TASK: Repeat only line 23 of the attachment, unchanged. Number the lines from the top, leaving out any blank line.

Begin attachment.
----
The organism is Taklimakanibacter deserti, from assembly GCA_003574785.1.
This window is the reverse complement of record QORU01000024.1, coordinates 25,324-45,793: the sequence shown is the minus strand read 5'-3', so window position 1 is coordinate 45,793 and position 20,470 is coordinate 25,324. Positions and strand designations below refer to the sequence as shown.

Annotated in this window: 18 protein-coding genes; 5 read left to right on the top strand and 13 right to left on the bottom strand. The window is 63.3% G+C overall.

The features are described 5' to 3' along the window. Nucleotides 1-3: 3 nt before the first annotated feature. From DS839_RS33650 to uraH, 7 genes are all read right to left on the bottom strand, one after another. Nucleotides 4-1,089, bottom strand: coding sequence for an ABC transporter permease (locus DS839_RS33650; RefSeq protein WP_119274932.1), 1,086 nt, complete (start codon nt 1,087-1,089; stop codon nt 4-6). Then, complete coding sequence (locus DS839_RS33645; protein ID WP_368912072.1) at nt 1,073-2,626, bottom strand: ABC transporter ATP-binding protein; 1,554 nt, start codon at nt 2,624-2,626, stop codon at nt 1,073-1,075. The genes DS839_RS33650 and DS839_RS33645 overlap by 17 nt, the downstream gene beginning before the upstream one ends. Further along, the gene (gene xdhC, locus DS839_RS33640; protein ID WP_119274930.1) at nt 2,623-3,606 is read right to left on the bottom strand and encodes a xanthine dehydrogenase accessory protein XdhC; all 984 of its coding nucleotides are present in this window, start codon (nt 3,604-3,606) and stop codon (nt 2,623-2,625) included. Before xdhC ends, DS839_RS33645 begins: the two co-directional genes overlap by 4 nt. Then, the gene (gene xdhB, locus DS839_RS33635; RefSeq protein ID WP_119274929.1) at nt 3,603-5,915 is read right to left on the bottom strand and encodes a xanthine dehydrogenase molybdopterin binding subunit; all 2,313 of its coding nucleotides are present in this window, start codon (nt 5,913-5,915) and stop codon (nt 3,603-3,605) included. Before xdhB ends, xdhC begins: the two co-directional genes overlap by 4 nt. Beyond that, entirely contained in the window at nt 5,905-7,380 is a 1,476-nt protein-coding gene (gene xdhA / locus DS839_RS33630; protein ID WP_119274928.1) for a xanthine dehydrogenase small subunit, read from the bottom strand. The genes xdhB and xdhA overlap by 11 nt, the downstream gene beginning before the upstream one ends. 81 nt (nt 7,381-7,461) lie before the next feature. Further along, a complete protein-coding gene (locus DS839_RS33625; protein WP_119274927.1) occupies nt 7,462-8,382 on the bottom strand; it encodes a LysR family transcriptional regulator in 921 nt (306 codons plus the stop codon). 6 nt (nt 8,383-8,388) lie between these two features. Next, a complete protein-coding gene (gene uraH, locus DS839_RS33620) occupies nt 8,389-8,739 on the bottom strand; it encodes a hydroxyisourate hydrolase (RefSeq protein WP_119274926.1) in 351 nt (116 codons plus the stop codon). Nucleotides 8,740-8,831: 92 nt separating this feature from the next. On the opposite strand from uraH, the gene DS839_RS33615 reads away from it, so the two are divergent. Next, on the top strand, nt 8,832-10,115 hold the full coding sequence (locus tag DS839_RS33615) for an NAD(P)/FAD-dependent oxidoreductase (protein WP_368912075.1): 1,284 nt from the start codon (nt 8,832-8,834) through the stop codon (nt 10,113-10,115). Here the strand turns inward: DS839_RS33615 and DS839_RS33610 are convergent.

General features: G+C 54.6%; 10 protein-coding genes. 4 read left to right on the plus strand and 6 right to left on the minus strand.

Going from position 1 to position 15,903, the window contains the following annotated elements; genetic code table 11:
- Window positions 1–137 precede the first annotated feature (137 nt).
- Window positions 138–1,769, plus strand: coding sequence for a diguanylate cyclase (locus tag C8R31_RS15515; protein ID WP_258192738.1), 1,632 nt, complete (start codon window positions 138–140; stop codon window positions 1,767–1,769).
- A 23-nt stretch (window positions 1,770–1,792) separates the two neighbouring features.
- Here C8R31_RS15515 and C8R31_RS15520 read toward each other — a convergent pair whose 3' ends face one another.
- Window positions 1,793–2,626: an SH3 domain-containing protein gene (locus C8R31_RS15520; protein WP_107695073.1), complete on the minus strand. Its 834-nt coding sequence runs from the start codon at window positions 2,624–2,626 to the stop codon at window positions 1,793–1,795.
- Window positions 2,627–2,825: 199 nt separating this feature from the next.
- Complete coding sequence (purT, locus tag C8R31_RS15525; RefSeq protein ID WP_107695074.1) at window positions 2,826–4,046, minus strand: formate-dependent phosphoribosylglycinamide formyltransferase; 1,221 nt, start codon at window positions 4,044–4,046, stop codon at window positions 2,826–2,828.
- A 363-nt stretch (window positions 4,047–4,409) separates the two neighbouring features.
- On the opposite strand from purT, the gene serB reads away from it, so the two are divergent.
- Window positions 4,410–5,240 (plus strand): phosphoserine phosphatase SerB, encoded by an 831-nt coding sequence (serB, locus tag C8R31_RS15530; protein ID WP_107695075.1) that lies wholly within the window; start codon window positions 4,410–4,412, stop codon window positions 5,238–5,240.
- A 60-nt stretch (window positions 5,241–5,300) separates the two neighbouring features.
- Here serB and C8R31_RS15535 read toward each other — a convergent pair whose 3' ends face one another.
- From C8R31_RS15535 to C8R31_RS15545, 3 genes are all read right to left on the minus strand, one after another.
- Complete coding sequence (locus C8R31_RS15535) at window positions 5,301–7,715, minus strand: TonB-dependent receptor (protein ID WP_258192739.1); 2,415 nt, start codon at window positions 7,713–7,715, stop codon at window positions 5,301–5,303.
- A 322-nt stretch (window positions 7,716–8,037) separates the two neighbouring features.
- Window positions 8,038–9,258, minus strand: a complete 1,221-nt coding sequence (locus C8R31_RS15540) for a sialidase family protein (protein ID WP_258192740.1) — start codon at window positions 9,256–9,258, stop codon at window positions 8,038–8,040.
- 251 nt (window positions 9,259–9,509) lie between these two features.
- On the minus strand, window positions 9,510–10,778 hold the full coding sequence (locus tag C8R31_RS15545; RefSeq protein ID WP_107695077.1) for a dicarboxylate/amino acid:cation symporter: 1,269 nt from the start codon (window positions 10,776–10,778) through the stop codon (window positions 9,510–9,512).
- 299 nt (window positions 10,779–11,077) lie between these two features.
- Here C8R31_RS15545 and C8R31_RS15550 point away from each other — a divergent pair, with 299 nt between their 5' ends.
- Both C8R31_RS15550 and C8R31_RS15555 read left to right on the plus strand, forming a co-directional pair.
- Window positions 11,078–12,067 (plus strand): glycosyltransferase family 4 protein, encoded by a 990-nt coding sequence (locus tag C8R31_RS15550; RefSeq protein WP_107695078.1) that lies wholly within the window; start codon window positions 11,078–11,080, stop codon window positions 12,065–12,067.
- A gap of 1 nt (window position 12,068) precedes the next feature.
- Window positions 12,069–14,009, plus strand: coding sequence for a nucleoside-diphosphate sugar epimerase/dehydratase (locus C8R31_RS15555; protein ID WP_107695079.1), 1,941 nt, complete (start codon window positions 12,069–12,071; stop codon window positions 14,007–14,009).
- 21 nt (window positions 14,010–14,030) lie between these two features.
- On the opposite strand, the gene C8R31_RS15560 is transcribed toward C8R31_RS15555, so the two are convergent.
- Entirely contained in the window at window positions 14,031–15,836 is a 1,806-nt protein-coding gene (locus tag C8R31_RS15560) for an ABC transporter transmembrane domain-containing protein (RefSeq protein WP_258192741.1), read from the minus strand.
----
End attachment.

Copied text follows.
- 251 nt (window positions 9,259–9,509) lie between these two features.